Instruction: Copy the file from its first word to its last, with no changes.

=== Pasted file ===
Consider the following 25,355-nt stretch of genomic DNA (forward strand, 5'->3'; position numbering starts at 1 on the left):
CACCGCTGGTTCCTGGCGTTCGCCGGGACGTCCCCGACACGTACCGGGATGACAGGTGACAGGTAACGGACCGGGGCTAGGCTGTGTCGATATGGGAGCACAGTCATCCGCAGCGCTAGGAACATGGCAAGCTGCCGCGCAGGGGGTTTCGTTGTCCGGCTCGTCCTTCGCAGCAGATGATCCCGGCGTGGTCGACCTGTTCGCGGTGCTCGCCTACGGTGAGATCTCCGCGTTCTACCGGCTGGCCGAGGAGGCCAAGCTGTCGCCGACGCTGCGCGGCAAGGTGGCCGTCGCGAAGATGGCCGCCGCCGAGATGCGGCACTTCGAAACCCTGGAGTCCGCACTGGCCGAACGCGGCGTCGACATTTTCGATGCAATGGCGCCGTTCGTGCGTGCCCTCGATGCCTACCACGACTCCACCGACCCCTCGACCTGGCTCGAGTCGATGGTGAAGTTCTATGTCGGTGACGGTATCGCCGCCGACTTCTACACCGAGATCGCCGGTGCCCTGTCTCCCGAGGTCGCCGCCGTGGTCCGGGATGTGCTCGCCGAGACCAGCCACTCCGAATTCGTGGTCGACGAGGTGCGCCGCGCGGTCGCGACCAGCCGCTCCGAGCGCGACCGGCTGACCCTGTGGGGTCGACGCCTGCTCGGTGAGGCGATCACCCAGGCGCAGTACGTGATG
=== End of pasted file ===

Consider the following 25,355-nt stretch of genomic DNA (forward strand, 5'->3'; position numbering starts at 1 on the left):
CACCGCTGGTTCCTGGCGTTCGCCGGGACGTCCCCGACACGTACCGGGATGACAGGTGACAGGTAACGGACCGGGGCTAGGCTGTGTCGATATGGGAGCACAGTCATCCGCAGCGCTAGGAACATGGCAAGCTGCCGCGCAGGGGGTTTCGTTGTCCGGCTCGTCCTTCGCAGCAGATGATCCCGGCGTGGTCGACCTGTTCGCGGTGCTCGCCTACGGTGAGATCTCCGCGTTCTACCGGCTGGCCGAGGAGGCCAAGCTGTCGCCGACGCTGCGCGGCAAGGTGGCCGTCGCGAAGATGGCCGCCGCCGAGATGCGGCACTTCGAAACCCTGGAGTCCGCACTGGCCGAACGCGGCGTCGACATTTTCGATGCAATGGCGCCGTTCGTGCGTGCCCTCGATGCCTACCACGACTCCACCGACCCCTCGACCTGGCTCGAGTCGATGGTGAAGTTCTATGTCGGTGACGGTATCGCCGCCGACTTCTACACCGAGATCGCCGGTGCCCTGTCTCCCGAGGTCGCCGCCGTGGTCCGGGATGTGCTCGCCGAGACCAGCCACTCCGAATTCGTGGTCGACGAGGTGCGCCGCGCGGTCGCGACCAGCCGCTCCGAGCGCGACCGGCTGACCCTGTGGGGTCGACGCCTGCTCGGTGAGGCGATCACCCAGGCGCAGTACGTGATG